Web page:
6 Strategies To Generate New Content Easily

Content is the foundation of any successful online marketing effort. You need content for your newsletters, website, blog, and social media efforts, as well as your audios, videos, and all your other content sharing. To generate that much content regularly means that you need to have a lot of ideas. Now, for some people, idea generation is easy – they seem to always have something they are thinking about and working on and planning to write about.

New Content

New Content

Many people struggle with coming up with new content ideas and this can be a bit of a challenge – and it’s for you I’m sharing these six strategies for generating new content ideas. When I think about writing new content for my blog and newsletter, as well as articles I write for distribution, and other avenues where I share my ideas, I notice that there is often a similarity or overlap in the themes for the month. Sometimes it is just easier to dive more deeply into a topic than it is to try and come up
with different topics for each required item.

So, for example, my thinking process might go like this: I write for my blog, and then I expand on the concept for my newsletter, and then I reformat that newsletter article slightly to become an article that will be sent out for syndication. That way, I’m constantly building on my original idea, and refining my delivery of it, and this process makes sense.

So how do you generate great content ideas in the first place?

I want to share with you these six strategies I use to develop new content ideas:

Strategy #01: I develop ideas from books I’m reading. So, for instance, whenever I read a book, I think about how I might apply this to my business, and then, also, how my clients might apply this information to theirs. Similarly, though I don’t watch a lot of television, when I do see an idea or concept on TV, I will see if I can develop it into a blog post or article as well.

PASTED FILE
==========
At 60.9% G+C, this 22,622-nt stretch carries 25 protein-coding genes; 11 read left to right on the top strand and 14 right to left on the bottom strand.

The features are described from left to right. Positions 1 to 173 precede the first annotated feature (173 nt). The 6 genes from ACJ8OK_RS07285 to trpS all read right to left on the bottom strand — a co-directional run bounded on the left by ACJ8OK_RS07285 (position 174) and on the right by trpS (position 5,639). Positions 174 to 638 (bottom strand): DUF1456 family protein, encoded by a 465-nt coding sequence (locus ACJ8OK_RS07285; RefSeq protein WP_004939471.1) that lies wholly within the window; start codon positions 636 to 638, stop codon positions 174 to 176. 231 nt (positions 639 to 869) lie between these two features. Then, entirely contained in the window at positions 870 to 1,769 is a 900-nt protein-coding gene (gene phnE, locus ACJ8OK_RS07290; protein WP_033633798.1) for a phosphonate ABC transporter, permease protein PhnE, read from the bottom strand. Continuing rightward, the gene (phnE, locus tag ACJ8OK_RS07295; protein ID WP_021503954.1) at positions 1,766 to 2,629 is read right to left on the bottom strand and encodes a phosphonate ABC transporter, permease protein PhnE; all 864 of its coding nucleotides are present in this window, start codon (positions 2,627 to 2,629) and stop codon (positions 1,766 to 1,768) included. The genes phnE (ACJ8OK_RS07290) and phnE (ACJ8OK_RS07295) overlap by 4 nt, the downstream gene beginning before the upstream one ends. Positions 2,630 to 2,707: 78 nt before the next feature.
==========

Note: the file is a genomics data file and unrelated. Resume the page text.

Strategy #02: I listen to themes that reappear in my client work. Very often, my clients will mention or report similar struggles or frustrations around the same time. I listen for these themes and find patterns in them. During a week, if different clients mention the same thing, I know this is worth paying more attention to and generating content around. What’s also great about this approach is that it often helps my clients feel I’m speaking directly to them, and I can share more ideas and information as my
understanding develops further.

Strategy #03: I read the questions I receive on social media sites or email. When people reach via email or Twitter, Facebook, or LinkedIn, I pay attention to what they are asking and see whether I have content about it already. If I do, I often times share this article or blog with them. If not, though, I will respond to them, and then take the email response and convert it into a post or article. When I receive media requests, I pay attention and I save my replies for these and may write articles from them as well.

Strategy #04: I discuss or free-think about ideas or concepts my clients might want to know about. I also have a list of 20-25 subject ideas or topics that I keep as a set of “spare” or “back-up” ideas – ones I can use if I ever need to create content and can’t think of something to say.

Strategy #05: I pay attention to trends and share them with different people on how to use or apply them. It’s especially fascinating to pay attention to advances in neuroscience, psychology, and technology and be able to provide some feedback or explanation, or to help people see things in a new light. People always benefit from being on the forefront of new knowledge.

Strategy #06: I pay attention to ideas or strategies I use in my own life and work. If I want to be seen as an expert, I need to contribute something about what I’ve tried, what’s working, and what isn’t. So I use myself as a way to test ideas and strategies and then to share my results. People are often intrigued in the personal aspect of this process; they feel like they know me better – and trust me more.

Each of these are strategies you can adopt too. If you’re stuck for new content ideas, start applying these six steps to observe the world around you. I’m certain it won’t take too long before you have more ideas than you can handle.


  1. Steve Morgan August 5, 2013
  2. Sue Cooper August 5, 2013
  3. Jim August 5, 2013
  4. Kevin Yeaman August 5, 2013
  5. William Scott August 5, 2013
  6. Paul August 5, 2013
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